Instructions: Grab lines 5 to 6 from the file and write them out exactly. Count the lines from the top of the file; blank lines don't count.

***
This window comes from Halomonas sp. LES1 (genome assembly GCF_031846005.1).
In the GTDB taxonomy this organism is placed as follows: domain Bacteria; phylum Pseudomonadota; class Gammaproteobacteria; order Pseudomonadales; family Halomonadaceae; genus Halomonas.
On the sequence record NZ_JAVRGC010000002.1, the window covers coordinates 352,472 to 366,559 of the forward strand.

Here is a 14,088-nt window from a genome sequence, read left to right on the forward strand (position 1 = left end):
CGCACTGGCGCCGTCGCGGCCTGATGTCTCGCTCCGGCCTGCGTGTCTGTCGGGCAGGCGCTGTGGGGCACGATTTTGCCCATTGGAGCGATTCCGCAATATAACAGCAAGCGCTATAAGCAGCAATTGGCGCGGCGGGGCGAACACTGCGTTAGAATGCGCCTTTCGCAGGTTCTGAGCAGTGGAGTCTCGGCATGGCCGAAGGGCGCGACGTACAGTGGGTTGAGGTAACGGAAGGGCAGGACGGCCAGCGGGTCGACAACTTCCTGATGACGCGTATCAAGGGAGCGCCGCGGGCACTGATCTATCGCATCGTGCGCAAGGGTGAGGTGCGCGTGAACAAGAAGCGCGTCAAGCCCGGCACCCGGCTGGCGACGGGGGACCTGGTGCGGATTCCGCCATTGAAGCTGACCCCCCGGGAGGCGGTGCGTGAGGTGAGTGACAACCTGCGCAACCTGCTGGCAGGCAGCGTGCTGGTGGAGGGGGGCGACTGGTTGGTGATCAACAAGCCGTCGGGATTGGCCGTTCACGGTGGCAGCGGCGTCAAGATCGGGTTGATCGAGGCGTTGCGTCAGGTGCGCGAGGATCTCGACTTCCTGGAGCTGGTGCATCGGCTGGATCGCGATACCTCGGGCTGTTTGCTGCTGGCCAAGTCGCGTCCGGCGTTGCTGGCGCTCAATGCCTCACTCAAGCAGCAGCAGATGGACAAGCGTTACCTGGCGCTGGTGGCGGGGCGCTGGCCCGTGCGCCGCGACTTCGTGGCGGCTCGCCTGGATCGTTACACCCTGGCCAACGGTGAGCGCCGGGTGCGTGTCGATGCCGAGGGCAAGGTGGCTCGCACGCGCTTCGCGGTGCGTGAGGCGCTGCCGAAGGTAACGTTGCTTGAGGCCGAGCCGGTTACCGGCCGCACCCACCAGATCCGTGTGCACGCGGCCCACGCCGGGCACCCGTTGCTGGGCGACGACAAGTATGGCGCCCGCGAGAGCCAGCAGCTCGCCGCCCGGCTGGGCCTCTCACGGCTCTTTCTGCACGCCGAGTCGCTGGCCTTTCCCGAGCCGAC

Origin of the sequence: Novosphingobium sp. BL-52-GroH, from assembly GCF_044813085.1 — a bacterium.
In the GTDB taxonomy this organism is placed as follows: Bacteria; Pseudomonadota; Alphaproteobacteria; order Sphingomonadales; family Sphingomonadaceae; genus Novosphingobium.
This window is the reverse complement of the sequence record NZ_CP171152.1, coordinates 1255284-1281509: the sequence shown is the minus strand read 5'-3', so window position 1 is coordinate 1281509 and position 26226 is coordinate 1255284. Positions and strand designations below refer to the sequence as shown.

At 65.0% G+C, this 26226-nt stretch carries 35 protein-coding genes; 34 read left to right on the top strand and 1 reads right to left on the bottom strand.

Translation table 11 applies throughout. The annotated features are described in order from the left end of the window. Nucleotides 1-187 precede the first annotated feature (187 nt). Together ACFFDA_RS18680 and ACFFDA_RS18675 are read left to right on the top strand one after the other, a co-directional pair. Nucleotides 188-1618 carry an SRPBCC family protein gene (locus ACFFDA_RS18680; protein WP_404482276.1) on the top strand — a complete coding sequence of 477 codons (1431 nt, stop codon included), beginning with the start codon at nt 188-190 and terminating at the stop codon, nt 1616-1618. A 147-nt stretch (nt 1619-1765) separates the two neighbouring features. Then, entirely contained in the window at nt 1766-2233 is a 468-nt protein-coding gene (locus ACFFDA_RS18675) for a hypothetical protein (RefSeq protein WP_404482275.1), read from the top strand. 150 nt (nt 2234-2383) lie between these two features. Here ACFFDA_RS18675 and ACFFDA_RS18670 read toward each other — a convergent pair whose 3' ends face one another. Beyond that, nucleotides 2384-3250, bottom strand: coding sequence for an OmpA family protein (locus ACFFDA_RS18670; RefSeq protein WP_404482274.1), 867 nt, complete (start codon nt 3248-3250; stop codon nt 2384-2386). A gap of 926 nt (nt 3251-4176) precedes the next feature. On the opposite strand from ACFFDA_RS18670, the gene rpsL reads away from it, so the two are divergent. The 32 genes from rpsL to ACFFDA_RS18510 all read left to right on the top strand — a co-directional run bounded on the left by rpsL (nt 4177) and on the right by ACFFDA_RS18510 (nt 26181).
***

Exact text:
CGCACTGGCGCCGTCGCGGCCTGATGTCTCGCTCCGGCCTGCGTGTCTGTCGGGCAGGCGCTGTGGGGCACGATTTTGCCCATTGGAGCGATTCCGCAATATAACAGCAAGCGCTATAAGCAGCAATTGGCGCGGCGGGGCGAACACTGCGTTAGAATGCGCCTTTCGCAGGTTCTGAGCAGTGGAGTCTCGGCATGGCCGAAGGGCGCGACGTACAGTGGGTTGAGGTAACGGAAGGGCAGGACGGCCAGCGGGTCGACAACTTCCTGATGACGCGTATCAAGGGAGCGCCGCGGGCACTGATCTATCGCATCGTGCGCAAGGGTGAGGTGCGCGTGAACAAGAAGCGCGTCAAGCCCGGCACCCGGCTGGCGACGGGGGACCTGGTGCGGATTCCGCCATTGAAGCTGACCCCCCGGGAGGCGGTGCGTGAGGTGAGTGACAACCTGCGCAACCTGCTGGCAGGCAGCGTGCTGGTGGAGGGGGGCGACTGGTTGGTGATCAACAAGCCGTCGGGATTGGCCGTTCACGGTGGCAGCGGCGTCAAGATCGGGTTGATCGAGGCGTTGCGTCAGGTGCGCGAGGATCTCGACTTCCTGGAGCTGGTGCATCGGCTGGATCGCGATACCTCGGGCTGTTTGCTGCTGGCCAAGTCGCGTCCGGCGTTGCTGGCGCTCAATGCCTCACTCAAGCAGCAGCAGATGGACAAGCGTTACCTGGCGCTGGTGGCGGGGCGCTGGCCCGTGCGCCGCGACTTCGTGGCGGCTCGCCTGGATCGTTACACCCTGGCCAACGGTGAGCGCCGGGTGCGTGTCGATGCCGAGGGCAAGGTGGCTCGCACGCGCTTCGCGGTGCGTGAGGCGCTGCCGAAGGTAACGTTGCTTGAGGCCGAGCCGGTTACCGGCCGCACCCACCAGATCCGTGTGCACGCGGCCCACGCCGGGCACCCGTTGCTGGGCGACGACAAGTATGGCGCCCGCGAGAGCCAGCAGCTCGCCGCCCGGCTGGGCCTCTCACGGCTCTTTCTGCACGCCGAGTCGCTGGCCTTTCCCGAGCCGAC

Origin of the sequence: Novosphingobium sp. BL-52-GroH, from assembly GCF_044813085.1 — a bacterium.